Our profession is facing a crisis of credibility:
We often don't know good practice when we see it.
Two observers can see the same lesson, and draw very different conclusions. Yet we mischaracterize the nature of the problem.
We think this is a problem of inter-rater reliability. We define it as a calibration issue.
But it's not.
Calibration training—getting administrators to rate the same video clip the same way—won't fix this problem. The crisis runs
See, we have an “observability bias” crisis in our profession.
I don't mean that observers are biased. I mean that we've warped our understanding of teacher
…while undervaluing and overlooking the harder-to-observe aspects of teacher practice, like exercising professional judgment.
We pay a great deal of attention to surface-level features of teaching, like whether the objective is written on the board…Yet we don't even bother to ask deeper questions, like “How is this lesson based on what the teacher discovered from students' work yesterday?”
The Danielson Framework is easily the best rubric for understanding teacher practice, because it avoids this bias toward the observable, and doesn't shy away from prioritizing hard-to-observe aspects of practice.
Charlotte Danielson writes:
“Teaching entails expertise; like other professions, professionalism in teaching requires complex decision making in conditions of uncertainty.
If one acknowledges, as one must, the cognitive nature of teaching, then conversations about teaching must be about the cognition.”
—Talk About Teaching, pp. 6-7, emphasis in original
When we forget that teaching is, fundamentally, cognition—not a song and dance at the front of the room—we can distort teaching by emphasizing the wrong “look-
It's exceptionally easy to see this problem in the case of questioning strategies, vis-à-vis Bloom's Taxonomy and Webb's Depth of Knowledge (DoK).
I like Bloom's Taxonomy and DoK. They're great ways to think about the variety of questions we're asking, and to make sure we're asking students to do the right type of intellectual work given our instructional purpose.
But the pervasive bias toward the easily observable has resulted in what we might call “Rigor for Dummies.”
Rigor for Dummies works like this:
If you're asking higher-order questions, you're providing rigorous instruction.
If you're asking factual recall or other lower-level questions, that's not rigorous.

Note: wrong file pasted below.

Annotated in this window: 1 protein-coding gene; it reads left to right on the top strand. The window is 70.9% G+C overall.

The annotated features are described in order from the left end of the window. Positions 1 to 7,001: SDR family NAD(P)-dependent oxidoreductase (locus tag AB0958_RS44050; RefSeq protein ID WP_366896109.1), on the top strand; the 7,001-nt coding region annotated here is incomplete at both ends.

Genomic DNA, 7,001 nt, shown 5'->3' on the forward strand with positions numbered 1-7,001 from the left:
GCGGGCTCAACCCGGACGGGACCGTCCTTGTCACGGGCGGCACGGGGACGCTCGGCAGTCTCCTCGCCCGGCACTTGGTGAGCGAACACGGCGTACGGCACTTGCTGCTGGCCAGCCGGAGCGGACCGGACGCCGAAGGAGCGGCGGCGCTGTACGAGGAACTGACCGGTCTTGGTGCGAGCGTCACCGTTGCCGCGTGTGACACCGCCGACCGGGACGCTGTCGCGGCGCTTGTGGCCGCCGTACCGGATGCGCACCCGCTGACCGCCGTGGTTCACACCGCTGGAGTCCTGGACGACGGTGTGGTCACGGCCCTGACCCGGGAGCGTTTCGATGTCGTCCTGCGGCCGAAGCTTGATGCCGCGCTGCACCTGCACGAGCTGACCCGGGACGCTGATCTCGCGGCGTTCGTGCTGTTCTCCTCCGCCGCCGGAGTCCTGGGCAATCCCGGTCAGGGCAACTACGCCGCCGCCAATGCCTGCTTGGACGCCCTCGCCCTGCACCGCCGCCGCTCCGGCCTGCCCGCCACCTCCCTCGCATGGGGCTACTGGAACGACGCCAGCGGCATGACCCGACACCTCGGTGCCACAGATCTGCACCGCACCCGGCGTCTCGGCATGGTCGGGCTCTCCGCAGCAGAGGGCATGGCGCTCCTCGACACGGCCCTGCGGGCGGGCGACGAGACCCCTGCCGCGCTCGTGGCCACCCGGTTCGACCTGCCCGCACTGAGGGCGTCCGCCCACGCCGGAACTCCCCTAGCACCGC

Now, to some readers, this will sound too stupid to be true, but I promise, this is what administrators are telling teachers.
Observability bias at work. It's happening every day, all around the US: Administrators are giving teachers feedback that they need to make their questioning more “rigorous” by asking more higher-order
Never mind that neither Bloom nor Webb ever said we should avoid factual-level questions. Never mind that no rigor expert believes factual knowledge is unimportant.
We want rigor, so we ask ourselves “What does rigor look like?” Then, we come up with the most reductive, oversimplified definition of rigor, so we can assess it without ever talking to the teacher.
My friend, this will never work.
We simply cannot understand a teacher's practice without talking with the teacher. Observation alone can't give us true insight into teacher practice.
Back to Danielson: Because teaching is cognitive work.
It's not just behavior.
It can't be reduced to “look-fors” that you can assess in a drive-by observation and check off on a feedback form.
The Danielson Framework gives us another great example.
Domain 1, Component C, is “Setting Instructional Outcomes.”
(This is a teacher evaluation criterion for at least 40% of teachers in the US.)
How well a teacher sets instructional outcomes is fairly hard to assess based on a single direct observation.
Danielson describes “Proficient” practice in this area as follows:
“Most outcomes represent rigorous and important learning in the discipline and are clear, are written in the form of student learning, and suggest viable methods of assessment. Outcomes reflect several different types of learning and opportunities for coordination, and they are differentiated, in whatever way is needed, for different groups of students.” (Danielson, Framework for Teaching, 2013)
Is that a great definition? Yes!
But it's hard to observe, so we reduce it to something that's easier to document. We reduce it to “Is the learning target written on the board?”
(And if we're really serious, we might also ask that the teacher cite the standards the lesson addresses, and word the objective in student-friendly “I can…” or “We will…” language.)
Don't get me wrong—clarity is great. Letting teachers know exactly what good practice looks like is incredibly helpful—especially if they're struggling.
And for solid teachers to move from good to great, they need a clearly defined growth pathway, describing the next level of excellence.
But let's not be reductive. Let's not squeeze out all the critical cognitive aspects of teaching, just because they're harder for us to observe.
Let's embrace the fact that teaching is complex intellectual work.
Let's accept the reality that to give teachers useful feedback, we can't just observe and fill out a form.
We must have a conversation. We must listen. We must inquire about teachers' invisible thinking, not just their observable behavior.
What do you think?
Are you seeing the same reductive “observability bias” at work in instructional leadership practice?
In what areas of teacher practice? Leave a comment and let me know.